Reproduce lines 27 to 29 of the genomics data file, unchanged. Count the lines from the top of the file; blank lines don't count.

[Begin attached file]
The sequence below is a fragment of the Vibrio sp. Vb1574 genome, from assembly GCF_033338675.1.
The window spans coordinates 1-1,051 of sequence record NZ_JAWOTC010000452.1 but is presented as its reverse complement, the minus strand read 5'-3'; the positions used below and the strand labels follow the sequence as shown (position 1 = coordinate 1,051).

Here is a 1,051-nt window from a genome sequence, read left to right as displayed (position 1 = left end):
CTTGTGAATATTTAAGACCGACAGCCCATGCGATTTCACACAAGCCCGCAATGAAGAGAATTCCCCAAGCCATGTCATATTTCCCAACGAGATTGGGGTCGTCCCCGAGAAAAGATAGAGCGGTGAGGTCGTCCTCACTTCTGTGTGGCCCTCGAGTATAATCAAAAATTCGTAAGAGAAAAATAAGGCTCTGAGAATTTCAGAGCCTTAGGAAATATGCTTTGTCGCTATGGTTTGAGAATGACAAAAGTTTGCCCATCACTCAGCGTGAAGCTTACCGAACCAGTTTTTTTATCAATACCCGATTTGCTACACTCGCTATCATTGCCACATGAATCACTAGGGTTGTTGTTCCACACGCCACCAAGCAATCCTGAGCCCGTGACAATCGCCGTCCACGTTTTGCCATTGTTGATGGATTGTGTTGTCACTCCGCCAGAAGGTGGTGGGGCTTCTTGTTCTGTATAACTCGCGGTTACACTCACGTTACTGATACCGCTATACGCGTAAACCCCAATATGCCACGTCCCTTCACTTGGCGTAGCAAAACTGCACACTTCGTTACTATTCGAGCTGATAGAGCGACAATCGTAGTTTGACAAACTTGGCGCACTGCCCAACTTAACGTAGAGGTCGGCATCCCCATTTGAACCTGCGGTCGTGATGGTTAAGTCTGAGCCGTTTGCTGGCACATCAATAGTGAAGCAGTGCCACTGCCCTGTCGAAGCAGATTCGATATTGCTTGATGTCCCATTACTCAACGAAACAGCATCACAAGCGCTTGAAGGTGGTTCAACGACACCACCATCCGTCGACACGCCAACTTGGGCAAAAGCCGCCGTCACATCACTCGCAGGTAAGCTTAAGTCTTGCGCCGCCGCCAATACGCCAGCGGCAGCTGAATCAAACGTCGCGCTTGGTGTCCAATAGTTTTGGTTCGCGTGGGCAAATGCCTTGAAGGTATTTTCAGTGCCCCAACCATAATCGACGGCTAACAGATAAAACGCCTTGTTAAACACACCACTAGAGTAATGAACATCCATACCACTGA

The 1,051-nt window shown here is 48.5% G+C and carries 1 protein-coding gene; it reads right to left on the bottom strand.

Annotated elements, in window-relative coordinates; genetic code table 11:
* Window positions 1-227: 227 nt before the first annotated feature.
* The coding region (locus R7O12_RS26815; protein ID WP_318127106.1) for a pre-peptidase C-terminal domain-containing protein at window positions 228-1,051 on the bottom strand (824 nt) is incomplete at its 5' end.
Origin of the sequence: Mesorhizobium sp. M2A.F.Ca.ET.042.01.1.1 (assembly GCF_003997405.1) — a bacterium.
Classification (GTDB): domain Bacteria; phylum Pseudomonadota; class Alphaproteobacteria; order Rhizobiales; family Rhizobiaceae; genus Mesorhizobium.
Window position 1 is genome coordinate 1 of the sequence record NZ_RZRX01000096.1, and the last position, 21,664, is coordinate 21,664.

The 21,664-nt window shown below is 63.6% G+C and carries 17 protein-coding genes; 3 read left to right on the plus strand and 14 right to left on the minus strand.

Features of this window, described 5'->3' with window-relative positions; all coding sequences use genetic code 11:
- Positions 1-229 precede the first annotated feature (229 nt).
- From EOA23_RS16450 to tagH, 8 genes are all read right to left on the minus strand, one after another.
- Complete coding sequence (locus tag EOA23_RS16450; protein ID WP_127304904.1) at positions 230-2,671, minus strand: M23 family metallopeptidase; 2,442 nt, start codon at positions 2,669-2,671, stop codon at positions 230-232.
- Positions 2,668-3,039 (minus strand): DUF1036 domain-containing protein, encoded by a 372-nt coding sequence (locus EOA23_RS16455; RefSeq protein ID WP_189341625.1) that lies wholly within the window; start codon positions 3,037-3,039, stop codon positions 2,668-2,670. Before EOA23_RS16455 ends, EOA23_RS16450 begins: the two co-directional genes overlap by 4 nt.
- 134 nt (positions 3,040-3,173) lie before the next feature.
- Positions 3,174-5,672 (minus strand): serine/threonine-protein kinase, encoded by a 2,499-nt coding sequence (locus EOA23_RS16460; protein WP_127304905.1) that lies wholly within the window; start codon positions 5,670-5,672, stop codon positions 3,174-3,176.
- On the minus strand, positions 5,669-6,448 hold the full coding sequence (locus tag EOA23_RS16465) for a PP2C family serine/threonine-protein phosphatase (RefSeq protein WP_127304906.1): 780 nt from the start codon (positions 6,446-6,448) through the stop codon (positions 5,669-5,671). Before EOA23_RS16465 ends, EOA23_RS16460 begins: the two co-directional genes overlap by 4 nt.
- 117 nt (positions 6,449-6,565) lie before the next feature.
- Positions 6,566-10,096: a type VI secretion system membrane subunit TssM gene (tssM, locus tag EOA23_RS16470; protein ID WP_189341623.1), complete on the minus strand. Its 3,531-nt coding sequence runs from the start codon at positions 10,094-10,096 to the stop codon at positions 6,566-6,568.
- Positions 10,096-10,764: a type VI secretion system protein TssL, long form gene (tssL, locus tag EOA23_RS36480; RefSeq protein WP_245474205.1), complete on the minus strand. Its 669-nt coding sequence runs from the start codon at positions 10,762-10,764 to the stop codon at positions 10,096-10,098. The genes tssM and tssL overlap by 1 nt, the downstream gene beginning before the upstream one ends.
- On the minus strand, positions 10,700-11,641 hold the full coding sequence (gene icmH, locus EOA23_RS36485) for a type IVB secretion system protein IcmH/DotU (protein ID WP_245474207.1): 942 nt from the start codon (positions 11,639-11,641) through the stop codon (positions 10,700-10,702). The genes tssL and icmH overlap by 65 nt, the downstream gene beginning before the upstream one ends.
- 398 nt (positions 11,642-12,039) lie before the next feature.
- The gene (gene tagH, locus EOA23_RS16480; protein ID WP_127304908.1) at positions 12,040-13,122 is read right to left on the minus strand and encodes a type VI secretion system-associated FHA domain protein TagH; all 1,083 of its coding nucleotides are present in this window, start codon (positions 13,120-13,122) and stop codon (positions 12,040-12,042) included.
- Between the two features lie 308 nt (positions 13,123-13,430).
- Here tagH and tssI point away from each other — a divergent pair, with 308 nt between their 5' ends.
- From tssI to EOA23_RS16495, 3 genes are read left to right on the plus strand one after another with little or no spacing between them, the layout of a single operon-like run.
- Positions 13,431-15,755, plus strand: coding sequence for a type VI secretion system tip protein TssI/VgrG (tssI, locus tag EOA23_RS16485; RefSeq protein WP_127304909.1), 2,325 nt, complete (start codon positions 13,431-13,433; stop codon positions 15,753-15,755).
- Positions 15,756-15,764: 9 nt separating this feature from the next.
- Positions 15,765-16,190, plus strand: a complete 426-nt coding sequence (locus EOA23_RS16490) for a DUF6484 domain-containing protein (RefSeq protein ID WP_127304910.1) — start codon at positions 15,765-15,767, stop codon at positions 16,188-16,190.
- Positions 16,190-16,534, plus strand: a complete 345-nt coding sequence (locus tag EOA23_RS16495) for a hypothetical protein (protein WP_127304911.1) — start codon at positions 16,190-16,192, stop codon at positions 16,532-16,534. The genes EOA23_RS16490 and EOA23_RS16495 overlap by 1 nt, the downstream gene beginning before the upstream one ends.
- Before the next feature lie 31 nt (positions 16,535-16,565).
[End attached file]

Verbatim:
- Between the two features lie 308 nt (positions 13,123-13,430).
- Here tagH and tssI point away from each other — a divergent pair, with 308 nt between their 5' ends.
- From tssI to EOA23_RS16495, 3 genes are read left to right on the plus strand one after another with little or no spacing between them, the layout of a single operon-like run.